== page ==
Institute for the Study of Ancient Cultures, Department of Near Eastern Languages and Civilizations, and the College
Augusta McMahon is a specialist in the archaeology of Mesopotamia (modern Iraq and Syria) from the fifth through the first millennia BC. Her research investigates early urbanism and its challenges and compensatory factors. She examines urban landscapes and neighborhoods as well as past modes of production, to draw out the positive and negative aspects of urban living and define the delicate balance that allows cities to be so successful. Her research has also examined prehistoric violent conflict and has reconstructed past sensory perceptions through studies of the effects of audibility and visibility.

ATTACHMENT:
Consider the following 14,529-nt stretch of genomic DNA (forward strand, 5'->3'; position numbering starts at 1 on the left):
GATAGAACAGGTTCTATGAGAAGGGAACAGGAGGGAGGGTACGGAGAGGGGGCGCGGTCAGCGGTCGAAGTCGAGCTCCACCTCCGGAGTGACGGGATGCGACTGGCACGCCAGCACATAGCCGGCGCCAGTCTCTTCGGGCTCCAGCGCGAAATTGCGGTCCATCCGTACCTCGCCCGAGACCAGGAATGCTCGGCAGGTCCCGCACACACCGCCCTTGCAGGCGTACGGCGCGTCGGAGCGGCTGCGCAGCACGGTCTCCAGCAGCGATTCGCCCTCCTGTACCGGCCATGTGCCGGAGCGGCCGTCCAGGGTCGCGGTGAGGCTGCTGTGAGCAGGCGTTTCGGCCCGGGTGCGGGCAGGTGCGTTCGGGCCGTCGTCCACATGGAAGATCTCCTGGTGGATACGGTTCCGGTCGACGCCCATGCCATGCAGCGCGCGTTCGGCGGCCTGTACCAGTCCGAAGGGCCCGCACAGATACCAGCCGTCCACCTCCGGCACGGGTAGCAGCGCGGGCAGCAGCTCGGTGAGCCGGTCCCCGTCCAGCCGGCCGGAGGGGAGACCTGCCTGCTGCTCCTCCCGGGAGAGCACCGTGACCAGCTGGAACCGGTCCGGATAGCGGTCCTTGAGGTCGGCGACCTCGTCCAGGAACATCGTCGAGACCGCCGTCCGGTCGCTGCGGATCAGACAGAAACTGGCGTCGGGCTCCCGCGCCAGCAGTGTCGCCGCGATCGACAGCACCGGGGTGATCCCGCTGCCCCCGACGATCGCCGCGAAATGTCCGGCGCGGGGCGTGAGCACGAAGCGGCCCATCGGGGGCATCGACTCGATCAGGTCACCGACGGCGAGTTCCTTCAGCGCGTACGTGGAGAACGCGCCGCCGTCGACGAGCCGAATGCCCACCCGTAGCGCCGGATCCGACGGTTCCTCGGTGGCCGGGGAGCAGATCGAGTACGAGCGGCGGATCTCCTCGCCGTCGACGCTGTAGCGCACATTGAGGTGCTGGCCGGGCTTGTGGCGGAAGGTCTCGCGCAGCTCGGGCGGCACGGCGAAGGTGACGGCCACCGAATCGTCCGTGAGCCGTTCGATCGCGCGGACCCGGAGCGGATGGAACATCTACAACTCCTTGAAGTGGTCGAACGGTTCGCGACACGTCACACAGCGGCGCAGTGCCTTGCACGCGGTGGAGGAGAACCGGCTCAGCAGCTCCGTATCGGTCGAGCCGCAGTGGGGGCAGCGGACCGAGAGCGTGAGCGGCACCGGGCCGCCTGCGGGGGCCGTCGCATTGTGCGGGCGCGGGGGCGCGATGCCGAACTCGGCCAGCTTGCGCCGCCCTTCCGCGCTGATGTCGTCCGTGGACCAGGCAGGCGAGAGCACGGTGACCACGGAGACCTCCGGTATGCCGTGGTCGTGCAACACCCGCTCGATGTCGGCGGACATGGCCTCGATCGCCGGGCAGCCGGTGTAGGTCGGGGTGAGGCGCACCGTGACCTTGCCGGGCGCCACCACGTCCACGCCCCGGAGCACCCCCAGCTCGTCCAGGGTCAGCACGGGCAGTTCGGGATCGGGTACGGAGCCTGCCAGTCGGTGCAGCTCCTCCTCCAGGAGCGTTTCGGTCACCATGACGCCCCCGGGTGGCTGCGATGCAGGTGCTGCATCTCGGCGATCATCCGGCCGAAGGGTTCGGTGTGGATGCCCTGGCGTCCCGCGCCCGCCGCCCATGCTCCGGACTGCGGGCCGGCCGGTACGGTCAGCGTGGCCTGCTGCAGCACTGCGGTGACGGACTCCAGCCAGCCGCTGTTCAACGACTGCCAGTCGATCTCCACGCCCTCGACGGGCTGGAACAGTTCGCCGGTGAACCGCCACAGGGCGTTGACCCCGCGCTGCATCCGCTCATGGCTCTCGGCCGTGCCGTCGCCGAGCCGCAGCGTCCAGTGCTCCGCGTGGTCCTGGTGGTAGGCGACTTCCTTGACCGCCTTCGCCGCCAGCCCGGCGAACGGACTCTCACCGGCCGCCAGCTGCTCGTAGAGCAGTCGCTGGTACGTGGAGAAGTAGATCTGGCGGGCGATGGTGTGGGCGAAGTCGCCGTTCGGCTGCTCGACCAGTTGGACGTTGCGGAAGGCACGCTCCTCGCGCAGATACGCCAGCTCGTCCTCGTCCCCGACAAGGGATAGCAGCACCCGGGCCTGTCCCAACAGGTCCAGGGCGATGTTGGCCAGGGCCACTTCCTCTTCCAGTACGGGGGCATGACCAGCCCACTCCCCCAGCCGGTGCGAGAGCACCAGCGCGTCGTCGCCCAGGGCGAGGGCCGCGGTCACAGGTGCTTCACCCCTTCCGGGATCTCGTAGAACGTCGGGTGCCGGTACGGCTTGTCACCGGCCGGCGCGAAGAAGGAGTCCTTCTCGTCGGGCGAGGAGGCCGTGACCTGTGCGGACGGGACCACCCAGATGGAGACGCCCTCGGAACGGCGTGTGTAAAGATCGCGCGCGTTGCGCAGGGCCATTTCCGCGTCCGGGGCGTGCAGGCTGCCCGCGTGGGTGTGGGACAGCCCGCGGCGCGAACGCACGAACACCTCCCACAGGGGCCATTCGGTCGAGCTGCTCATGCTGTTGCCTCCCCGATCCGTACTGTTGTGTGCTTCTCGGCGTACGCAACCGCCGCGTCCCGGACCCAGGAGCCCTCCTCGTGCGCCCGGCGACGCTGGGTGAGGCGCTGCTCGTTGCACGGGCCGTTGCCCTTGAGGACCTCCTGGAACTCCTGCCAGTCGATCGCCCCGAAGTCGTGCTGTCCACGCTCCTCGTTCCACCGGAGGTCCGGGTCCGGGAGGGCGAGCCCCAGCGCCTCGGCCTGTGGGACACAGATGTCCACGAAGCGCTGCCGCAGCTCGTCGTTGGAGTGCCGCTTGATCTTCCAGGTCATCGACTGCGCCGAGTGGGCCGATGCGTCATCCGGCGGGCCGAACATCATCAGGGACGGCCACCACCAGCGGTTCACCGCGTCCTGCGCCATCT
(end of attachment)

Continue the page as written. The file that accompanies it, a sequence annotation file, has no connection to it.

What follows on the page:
She has participated extensively in archaeological fieldwork in Iraq, Syria, Turkey, and Yemen, and has recently directed excavations at the massive third millennium BC city of Lagash, in southern Iraq. Her work has been published in Antiquity, Journal of Archaeological Research, Oxford Journal of Archaeology, and PLOS One.
McMahon earned a BA in classical and Near Eastern archaeology from Bryn Mawr College and an MA and PhD in Mesopotamian archaeology from the University of Chicago. Most recently, she was affiliated with the University of Cambridge in the UK.